Experimental Music Studios create its own dialect

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  • Professor Scott Wyatt, director of the Experimental Music Studios, assists Juri Seo, Doctor of Musical Arts graduate, with using the music software in Studio D in 2013.

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By Robin Dean

Tucked away at the top floor of the music building, students are creating modern sounds of manipulated notes and synthesized tones where the first developments of electronic and computer music were created. 

In 1958, the University constructed the Experimental Music Studios, the first studio space in the western hemisphere to use technology in contemporary music. The six studio rooms and the works produced with them uphold a prestigious reputation globally, said professor Sever Tipei, manager of the computer music project. 

“This is a research university,” Tipei said. “For us, research also means creativity, so it is the main place where composers create new works and research.” 

Students taking specific classes within the school of music are able to use the studios, but students do not necessarily have to belong to the department to use them. However, they are expected to produce an electro-acoustic composition per semester, said Professor Emeritus Scott Wyatt, director of EMS.  

“Electro-acoustic music and computer music are a major part of any musical production nowadays,” Tipei said. “From pop music to very sophisticated concert music, more than half of the musical production worldwide is done in facilities like this. Our students benefit by being a part of a first class facility and instruction.” 

As a research and teaching facility, students and faculty can produce new compositions and develop software for electronic and computer music. Students are continuously encouraged to share their music through performances and competitions, and many have won various awards worldwide. Wyatt said he also believes the mission of the studios is to further students’ musical experience. 

“The idea is to assist them in formulating their professional career. What we attempt to do is help them become aware of national and international competitions and assist them with both their compositional skills as well as their engineering skills, because this is a contemporary art form,” Wyatt said.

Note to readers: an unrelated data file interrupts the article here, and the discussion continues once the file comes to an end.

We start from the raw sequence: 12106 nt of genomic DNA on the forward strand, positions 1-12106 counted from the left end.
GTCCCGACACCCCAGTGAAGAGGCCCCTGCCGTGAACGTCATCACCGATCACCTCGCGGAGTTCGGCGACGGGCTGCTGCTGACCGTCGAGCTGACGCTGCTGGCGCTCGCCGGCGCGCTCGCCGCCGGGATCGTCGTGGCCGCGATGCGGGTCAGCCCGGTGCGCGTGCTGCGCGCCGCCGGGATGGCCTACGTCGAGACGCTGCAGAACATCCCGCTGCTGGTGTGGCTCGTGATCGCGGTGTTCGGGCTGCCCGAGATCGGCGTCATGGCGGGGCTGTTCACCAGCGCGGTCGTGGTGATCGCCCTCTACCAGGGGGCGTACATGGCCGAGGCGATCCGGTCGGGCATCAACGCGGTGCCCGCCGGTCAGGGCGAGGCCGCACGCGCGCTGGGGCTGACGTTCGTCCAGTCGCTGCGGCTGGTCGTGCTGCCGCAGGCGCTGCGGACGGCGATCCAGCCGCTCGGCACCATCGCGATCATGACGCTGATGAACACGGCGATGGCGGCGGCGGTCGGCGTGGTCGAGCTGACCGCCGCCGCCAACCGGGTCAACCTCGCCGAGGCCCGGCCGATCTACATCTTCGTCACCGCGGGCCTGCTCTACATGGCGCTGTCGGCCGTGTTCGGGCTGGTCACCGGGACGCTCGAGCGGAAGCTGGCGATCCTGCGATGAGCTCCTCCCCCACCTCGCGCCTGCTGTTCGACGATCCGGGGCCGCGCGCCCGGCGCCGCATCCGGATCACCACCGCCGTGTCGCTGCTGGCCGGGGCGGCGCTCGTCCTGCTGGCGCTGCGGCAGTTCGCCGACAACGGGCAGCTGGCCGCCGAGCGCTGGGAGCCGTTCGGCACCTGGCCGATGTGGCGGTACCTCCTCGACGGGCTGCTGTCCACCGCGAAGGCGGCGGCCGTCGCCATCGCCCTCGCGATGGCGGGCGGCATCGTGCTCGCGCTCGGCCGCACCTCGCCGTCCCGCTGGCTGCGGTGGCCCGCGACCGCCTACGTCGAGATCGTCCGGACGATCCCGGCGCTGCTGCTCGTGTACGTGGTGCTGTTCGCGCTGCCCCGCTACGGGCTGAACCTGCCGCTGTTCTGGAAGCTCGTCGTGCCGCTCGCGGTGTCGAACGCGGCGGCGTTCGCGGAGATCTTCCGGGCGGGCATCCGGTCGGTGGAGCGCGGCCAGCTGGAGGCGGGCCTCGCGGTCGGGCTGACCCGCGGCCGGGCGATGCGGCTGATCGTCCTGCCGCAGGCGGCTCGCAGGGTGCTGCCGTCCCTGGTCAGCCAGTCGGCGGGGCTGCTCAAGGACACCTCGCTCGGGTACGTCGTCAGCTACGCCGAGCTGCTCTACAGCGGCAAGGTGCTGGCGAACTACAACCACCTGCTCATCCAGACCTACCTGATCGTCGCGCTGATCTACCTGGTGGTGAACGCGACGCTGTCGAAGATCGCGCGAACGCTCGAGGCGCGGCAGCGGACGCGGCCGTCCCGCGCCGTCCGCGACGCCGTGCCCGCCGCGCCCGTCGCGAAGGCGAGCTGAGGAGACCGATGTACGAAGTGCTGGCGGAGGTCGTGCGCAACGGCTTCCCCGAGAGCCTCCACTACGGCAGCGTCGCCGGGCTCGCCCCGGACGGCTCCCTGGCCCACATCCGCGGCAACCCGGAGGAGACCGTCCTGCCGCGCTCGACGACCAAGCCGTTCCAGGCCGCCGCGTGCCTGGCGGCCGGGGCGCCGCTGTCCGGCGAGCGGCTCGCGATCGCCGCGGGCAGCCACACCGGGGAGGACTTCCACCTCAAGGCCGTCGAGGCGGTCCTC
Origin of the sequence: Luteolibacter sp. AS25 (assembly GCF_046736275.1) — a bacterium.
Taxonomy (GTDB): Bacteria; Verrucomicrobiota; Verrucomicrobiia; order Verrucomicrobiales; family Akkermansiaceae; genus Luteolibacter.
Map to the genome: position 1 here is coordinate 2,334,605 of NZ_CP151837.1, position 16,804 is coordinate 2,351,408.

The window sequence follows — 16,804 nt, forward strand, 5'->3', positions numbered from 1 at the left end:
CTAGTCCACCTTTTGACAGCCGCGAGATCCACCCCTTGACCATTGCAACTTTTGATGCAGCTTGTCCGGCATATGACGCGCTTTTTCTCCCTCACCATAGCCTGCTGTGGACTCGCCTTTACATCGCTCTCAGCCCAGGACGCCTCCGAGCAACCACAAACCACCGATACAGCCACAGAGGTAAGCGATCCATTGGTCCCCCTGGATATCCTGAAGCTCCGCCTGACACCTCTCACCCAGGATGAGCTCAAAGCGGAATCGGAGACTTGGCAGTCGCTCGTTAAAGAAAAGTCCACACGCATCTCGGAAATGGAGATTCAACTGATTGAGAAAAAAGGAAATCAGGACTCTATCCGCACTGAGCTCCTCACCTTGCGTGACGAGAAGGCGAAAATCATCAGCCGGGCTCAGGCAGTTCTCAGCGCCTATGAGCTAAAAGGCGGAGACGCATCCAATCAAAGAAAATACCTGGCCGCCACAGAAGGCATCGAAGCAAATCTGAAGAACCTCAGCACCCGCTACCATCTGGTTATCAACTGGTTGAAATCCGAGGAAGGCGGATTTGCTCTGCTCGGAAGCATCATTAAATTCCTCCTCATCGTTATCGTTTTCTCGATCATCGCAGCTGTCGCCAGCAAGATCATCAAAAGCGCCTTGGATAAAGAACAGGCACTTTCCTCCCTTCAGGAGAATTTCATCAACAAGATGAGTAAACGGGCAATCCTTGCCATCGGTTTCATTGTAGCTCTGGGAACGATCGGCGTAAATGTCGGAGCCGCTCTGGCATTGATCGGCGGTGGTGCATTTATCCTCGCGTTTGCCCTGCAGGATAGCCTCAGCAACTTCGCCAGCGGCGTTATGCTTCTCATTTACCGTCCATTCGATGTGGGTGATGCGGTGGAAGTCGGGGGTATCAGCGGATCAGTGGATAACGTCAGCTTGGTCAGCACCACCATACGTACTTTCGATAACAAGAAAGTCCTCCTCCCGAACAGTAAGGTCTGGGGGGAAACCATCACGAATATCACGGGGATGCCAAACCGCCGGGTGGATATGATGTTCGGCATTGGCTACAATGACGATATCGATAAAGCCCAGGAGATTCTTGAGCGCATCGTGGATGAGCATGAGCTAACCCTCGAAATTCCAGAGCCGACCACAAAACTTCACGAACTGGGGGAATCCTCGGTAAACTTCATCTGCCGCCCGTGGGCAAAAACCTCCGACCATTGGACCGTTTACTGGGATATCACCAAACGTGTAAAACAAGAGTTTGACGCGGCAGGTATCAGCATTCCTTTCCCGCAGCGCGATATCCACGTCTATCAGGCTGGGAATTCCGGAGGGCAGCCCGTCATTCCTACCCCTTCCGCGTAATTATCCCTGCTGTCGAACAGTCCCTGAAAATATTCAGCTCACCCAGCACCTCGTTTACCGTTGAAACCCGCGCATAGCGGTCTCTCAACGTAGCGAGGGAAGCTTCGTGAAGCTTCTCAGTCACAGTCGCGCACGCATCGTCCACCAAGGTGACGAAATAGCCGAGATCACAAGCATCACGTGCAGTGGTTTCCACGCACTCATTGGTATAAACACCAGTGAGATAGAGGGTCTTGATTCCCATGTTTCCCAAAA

Being involved with the studios since 1974, Wyatt has worked to continue the legacy of developing successful composers. As technology and the contemporary arts evolve, he makes sure that the studios are updated. Through grants and even money from his own pocket, he hopes to help students become better composers.

“It is a technology center that focuses on the contemporary arts,” he said. “There aren’t many centers like that and as technology changes, the facilities have to change.” 

John Nichols III, composer and award-winning EMS graduate student in Music, also believes the studios are a well-maintained legacy on campus offering students valuable opportunities. 

“The facilities are consistently operational and a wonderful recording resource,” Nichols said. “Director Scott Wyatt has a flair for studio design and takes great care to ensure all equipment is in working order and the studios are kept clean to facilitate maximal creative development.” 

Nichols was encouraged to foster his interest in composing by his parents from a young age. He has been a part of the studios since 2008 and, in addition to his previous accomplishments, has recently been awarded the 2014 Luigi Russolo Grand Prize & 1st Luigi Russolo Award. 

“I continue to strive to create the best compositions that I can, and fortunately, competitions allow for people in diverse parts of the world to hear them,” he said. “Still, in my opinion, one should compose for the sake of the composition rather than for the sake of the competition, and if they can do that, maybe someone will recognize it.”

In addition to noteworthy composers, such as Iannis Xenakis, Francis Dhomont and Bernard Parmegiani, he also feels his teachers have impacted his success as a composer and musician. Specifically within the EMS, he has found the faculty to have had a profound effect on his work.

“(Dr. Sever Tipei’s) mentorship challenged me to explicate upon larger musical concerns, such as the organization of a composition,” Nichols said. “He also exposes his students to innovative techniques such as additive synthesis, which can be useful when used alone or in conjunction with the studio methods emphasized by Professor Wyatt.” 

The EMS offer students the opportunity to join a program that works towards building high-caliber careers, along with an in-depth background of contemporary music. 

“We’ve had students who are now directing facilities elsewhere in the world,” Wyatt said. “We have had students who are working for Disney, Yamaha and other music industry companies. So their hands-on experience here, working with sound, composition and engineering techniques took them into those particular areas of employment.” 

Those with a musical background and are looking to make an impact within contemporary music should consider getting involved with the EMS program.

“In difficult times, I couldn’t imagine anything more devastating than losing access to the studios,” Nichols said. “That thought kept me on track, and it still does.”

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